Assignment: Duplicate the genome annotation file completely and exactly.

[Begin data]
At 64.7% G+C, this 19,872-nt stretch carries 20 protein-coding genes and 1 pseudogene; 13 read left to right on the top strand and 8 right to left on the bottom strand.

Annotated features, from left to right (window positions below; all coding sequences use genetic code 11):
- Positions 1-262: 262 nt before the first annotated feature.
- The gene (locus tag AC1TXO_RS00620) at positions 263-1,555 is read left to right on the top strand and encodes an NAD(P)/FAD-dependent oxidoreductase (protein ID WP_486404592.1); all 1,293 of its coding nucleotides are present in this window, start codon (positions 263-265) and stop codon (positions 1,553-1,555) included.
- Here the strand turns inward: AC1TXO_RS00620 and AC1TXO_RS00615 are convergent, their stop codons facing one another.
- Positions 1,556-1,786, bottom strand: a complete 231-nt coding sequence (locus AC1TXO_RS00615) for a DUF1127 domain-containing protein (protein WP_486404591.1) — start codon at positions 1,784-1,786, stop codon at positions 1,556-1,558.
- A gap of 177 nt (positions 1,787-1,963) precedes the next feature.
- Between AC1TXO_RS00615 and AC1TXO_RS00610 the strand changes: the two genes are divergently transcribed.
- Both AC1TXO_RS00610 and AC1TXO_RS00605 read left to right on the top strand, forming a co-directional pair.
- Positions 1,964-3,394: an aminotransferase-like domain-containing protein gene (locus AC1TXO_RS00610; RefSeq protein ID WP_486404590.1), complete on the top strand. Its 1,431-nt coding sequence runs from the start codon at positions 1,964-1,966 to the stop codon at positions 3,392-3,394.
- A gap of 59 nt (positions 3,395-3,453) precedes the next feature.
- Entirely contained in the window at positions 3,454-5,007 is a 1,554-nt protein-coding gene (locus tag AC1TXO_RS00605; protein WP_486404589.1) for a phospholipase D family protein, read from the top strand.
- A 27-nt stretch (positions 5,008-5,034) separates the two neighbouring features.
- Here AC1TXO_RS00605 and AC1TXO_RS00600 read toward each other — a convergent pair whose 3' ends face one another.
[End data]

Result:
At 64.7% G+C, this 19,872-nt stretch carries 20 protein-coding genes and 1 pseudogene; 13 read left to right on the top strand and 8 right to left on the bottom strand.

Annotated features, from left to right (window positions below; all coding sequences use genetic code 11):
- Positions 1-262: 262 nt before the first annotated feature.
- The gene (locus tag AC1TXO_RS00620) at positions 263-1,555 is read left to right on the top strand and encodes an NAD(P)/FAD-dependent oxidoreductase (protein ID WP_486404592.1); all 1,293 of its coding nucleotides are present in this window, start codon (positions 263-265) and stop codon (positions 1,553-1,555) included.
- Here the strand turns inward: AC1TXO_RS00620 and AC1TXO_RS00615 are convergent, their stop codons facing one another.
- Positions 1,556-1,786, bottom strand: a complete 231-nt coding sequence (locus AC1TXO_RS00615) for a DUF1127 domain-containing protein (protein WP_486404591.1) — start codon at positions 1,784-1,786, stop codon at positions 1,556-1,558.
- A gap of 177 nt (positions 1,787-1,963) precedes the next feature.
- Between AC1TXO_RS00615 and AC1TXO_RS00610 the strand changes: the two genes are divergently transcribed.
- Both AC1TXO_RS00610 and AC1TXO_RS00605 read left to right on the top strand, forming a co-directional pair.
- Positions 1,964-3,394: an aminotransferase-like domain-containing protein gene (locus AC1TXO_RS00610; RefSeq protein ID WP_486404590.1), complete on the top strand. Its 1,431-nt coding sequence runs from the start codon at positions 1,964-1,966 to the stop codon at positions 3,392-3,394.
- A gap of 59 nt (positions 3,395-3,453) precedes the next feature.
- Entirely contained in the window at positions 3,454-5,007 is a 1,554-nt protein-coding gene (locus tag AC1TXO_RS00605; protein WP_486404589.1) for a phospholipase D family protein, read from the top strand.
- A 27-nt stretch (positions 5,008-5,034) separates the two neighbouring features.
- Here AC1TXO_RS00605 and AC1TXO_RS00600 read toward each other — a convergent pair whose 3' ends face one another.